How to Choose the Right Site for an Adobe House – Top Tips

A photograph of two construction workers wearing high visibility jackets and white hard hats. One of the workers is holding a laptop and pointing at the screen as the other looks closely at what he's explaining on the screen. Across the bottom of the image are the words "How to Choose the Right Site for an Adobe House - Top Tips." In the top right is a cartoon image of a large adobe house.

Site selection is crucial for thermal efficiency, structural integrity, and aesthetic appeal when building an adobe house.

Getting these factors right ensures the construction of a house that meets the International Building Code standards for an adobe house. Therefore, knowing how to choose the right site for an adobe house should be a priority.

Although adobe is a sustainable building material, without proper maintenance, it’s susceptible to destruction by the elements. This is because it’s made from unfired earthen bricks, usually held together with mud or a mixture of mud and straw.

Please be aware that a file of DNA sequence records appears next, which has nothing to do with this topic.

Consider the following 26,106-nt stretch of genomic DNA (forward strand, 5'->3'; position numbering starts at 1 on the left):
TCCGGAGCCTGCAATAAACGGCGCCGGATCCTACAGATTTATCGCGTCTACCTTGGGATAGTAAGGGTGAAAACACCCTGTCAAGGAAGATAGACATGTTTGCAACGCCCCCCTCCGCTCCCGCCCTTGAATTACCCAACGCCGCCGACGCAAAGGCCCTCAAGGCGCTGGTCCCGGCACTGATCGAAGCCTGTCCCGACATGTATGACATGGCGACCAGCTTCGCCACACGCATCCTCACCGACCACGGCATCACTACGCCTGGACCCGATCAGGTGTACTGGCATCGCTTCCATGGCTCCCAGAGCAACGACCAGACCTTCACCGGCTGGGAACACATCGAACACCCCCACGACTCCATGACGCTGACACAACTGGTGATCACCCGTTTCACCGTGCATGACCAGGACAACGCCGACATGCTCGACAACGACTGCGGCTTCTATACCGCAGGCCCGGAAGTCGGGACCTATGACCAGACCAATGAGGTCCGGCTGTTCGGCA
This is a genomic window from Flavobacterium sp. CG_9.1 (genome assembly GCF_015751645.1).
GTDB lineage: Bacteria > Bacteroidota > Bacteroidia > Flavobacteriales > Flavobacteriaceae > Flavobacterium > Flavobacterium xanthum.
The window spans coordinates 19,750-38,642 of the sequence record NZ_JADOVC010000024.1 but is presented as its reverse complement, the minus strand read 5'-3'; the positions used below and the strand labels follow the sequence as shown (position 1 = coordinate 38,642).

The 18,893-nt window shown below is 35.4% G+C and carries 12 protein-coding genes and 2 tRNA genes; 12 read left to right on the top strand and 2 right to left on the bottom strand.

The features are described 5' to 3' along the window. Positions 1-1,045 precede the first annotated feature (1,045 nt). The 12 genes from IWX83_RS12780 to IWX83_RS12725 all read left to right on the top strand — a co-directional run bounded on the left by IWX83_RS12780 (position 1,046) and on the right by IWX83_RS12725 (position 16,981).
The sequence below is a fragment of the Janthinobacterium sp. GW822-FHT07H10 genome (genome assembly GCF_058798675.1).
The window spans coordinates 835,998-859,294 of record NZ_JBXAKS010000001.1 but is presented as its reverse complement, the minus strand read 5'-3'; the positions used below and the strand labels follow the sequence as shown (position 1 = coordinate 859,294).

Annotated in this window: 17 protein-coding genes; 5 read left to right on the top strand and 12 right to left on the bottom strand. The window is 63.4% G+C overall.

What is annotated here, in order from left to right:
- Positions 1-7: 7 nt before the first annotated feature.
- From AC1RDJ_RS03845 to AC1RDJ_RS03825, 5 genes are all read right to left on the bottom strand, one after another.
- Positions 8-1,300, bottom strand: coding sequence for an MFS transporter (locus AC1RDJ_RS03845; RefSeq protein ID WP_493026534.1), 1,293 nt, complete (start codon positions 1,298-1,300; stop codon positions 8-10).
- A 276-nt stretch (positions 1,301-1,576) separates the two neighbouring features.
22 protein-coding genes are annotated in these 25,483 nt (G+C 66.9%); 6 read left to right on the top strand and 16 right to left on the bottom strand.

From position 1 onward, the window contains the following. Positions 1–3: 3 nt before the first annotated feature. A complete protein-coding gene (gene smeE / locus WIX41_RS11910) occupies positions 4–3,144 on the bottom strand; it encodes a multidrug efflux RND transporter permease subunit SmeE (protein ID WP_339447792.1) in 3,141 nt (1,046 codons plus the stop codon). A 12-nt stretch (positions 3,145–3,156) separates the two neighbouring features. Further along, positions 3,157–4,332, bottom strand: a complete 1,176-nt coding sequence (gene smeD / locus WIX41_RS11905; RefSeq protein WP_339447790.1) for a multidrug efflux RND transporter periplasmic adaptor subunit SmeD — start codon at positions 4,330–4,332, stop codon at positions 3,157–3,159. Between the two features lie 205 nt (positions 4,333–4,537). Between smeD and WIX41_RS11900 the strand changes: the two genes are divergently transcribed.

Therefore, the wrong site for your adobe house can shorten the life of the structure.

In this article, I’ll discuss the top tips on choosing the right site for an adobe house. From solar orientation and drainage to wind protection, this guide will help ensure your adobe house survives the test of time.

Let’s get started!

The Importance of Choosing the Right Site for an Adobe House

A photograph of a person's hand writing in a spiral-bound notebook resting on a map with 5 pins in it. In the top right is an icon of a house with a location pin alongside.
Site selection is crucially important to the success of your adobe building project. Choosing the right site will help keep costs down, improve the comfort of your home and enhance its durability.